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The Tai Chi Two-Person Dance: Tai Chi with a Partner Paperback – December 12, 2003
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About the Author
Jonathan Russell, "eldest" and senior student of Master T.T. Liang, has studied and taught Tai Chi for more than thirty years. He began his Tai Chi studies with Master Liang in the late sixties. Together they co-founded the Tai Chi Dance Association, setting up numerous schools in the Boston area. He currently lives in San Francisco, where he teaches, writes books, and produces videos on Tai Chi. The readers of the newspaper The San Francisco Weekly voted his Tai Chi class "Best Of" San Francisco. He can be contacted at: www.TaiChiSF.com.
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I just had one more comment on something the author said. I should mention that although I am a martial artist, I was trained in the field of neurobiology, in which I did my master's and doctoral work. One interest of mine is working out the neurological principles behind the martial arts. For example, one way to perform a faster punch is by doing a very small jerk back in the opposite direction, which works by means of a spinal cord muscle reflex known as the reciprocal inhibition of flexor/extensor pairs. This is why people often perform that small backward jerk with the punching hand just before punching. This reflex relaxes the muscle tension on the extending muscle so that it can move without as much opposing flexor resistence.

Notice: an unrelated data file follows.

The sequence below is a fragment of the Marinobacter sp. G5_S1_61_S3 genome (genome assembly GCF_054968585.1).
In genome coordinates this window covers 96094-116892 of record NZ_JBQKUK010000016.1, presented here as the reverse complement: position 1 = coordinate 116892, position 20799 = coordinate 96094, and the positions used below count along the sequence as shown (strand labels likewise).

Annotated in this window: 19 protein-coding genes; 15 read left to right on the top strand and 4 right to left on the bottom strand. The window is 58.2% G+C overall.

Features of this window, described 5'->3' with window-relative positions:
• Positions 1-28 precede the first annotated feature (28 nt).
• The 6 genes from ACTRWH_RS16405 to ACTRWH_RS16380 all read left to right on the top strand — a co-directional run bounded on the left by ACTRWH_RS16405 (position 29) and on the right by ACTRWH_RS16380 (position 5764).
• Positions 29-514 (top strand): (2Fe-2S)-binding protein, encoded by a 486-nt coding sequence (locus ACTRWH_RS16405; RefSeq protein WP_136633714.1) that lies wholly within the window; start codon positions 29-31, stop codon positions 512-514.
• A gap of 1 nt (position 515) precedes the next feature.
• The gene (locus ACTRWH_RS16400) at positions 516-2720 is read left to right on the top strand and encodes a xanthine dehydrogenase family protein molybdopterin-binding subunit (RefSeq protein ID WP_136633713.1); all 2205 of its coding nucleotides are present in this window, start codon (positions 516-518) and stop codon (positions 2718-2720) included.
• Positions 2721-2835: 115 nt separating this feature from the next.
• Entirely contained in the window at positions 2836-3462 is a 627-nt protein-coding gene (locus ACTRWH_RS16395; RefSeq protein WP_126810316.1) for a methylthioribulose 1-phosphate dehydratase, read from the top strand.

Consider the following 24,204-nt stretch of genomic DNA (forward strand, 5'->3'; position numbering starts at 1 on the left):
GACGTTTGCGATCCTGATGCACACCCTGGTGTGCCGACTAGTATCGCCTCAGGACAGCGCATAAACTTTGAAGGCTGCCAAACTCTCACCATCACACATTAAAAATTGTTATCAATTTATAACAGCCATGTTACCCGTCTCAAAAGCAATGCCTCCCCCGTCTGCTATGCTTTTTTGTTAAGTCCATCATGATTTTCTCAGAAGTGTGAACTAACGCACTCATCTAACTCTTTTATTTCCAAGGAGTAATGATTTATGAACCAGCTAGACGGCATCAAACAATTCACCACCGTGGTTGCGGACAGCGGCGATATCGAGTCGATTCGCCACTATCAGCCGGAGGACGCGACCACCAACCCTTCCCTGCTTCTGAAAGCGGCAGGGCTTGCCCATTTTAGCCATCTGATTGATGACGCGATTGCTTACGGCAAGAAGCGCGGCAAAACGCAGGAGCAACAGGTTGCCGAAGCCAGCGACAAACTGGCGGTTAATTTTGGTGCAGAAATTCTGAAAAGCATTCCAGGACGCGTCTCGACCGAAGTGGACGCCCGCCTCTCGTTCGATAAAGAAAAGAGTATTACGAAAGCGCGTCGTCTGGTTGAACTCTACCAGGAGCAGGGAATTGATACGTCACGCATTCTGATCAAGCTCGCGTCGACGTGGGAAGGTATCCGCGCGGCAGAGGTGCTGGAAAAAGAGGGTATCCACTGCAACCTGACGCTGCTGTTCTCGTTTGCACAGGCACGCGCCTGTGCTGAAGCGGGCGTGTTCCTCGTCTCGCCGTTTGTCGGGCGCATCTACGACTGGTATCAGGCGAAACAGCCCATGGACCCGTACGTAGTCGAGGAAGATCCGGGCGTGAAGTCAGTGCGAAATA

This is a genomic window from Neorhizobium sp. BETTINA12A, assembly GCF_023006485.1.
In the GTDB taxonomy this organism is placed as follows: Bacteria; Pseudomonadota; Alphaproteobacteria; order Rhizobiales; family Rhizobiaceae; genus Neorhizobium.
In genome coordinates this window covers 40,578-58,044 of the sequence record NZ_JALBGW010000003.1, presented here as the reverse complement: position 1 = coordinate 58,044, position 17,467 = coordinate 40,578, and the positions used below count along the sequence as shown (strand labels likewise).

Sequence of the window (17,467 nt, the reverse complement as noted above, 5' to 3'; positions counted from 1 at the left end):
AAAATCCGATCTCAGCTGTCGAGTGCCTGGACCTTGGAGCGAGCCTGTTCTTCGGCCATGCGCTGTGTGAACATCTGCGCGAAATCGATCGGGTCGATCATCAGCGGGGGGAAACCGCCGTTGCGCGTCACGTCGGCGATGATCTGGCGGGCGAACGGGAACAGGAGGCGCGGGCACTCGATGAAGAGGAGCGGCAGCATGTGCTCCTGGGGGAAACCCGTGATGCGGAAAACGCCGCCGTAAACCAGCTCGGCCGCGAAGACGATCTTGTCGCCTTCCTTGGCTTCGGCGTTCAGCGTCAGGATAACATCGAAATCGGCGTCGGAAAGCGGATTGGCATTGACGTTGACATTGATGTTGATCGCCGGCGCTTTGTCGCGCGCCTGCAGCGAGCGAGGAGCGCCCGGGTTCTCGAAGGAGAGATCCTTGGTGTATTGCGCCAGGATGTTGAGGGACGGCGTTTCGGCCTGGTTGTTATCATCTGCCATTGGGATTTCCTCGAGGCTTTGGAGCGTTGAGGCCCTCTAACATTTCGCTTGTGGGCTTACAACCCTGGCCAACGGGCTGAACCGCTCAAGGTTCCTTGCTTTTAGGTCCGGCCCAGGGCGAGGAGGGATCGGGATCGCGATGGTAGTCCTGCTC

The only problem with this is that many people make it too obvious, which causes them to telegraph it. But the physiological mechanism is sound. It just needs to be more subtle and more like a quarter of an inch rather than the inch or two often seen. Of course, this takes greater skill to get the same effect so that it works well. Tthe best thing is to be able to do it without the little jerk and also with your hands completely stationary, as it's also easier to do if your hands are moving, but that takes even more skill.
This is a well known phenomenon in neurology. In fact, the area of the nervous system that mediates static and dynamic muscle tension is just below the cerebral cortex and consists of three structures, the putamen, caudate nucleus, and globus pallidus, which are collectively known as the basal ganglia, and also telencephalic nuclei. The nerve pathway is known as the gamma-motor efferent system. These three structures are intimately involved in muscle control and especially with the control of muscle tension.
The author mentions just such an important and useful neurological idea. He says that the main reason why one must learn to relax the muscles to reach true skill in tai chi is that if you don't, the input from the mechanoreceptors of the body will be drowned out by all the muscle-related nerve activity. I had surmised this was the case myself but did not have any independent confirmation of the idea. This could certainly be true and is one of the gems of information in the book that was most helpful to me, since I like to have western scientific explanations for the principles as well as the eastern ones (I admit to something of a bias there).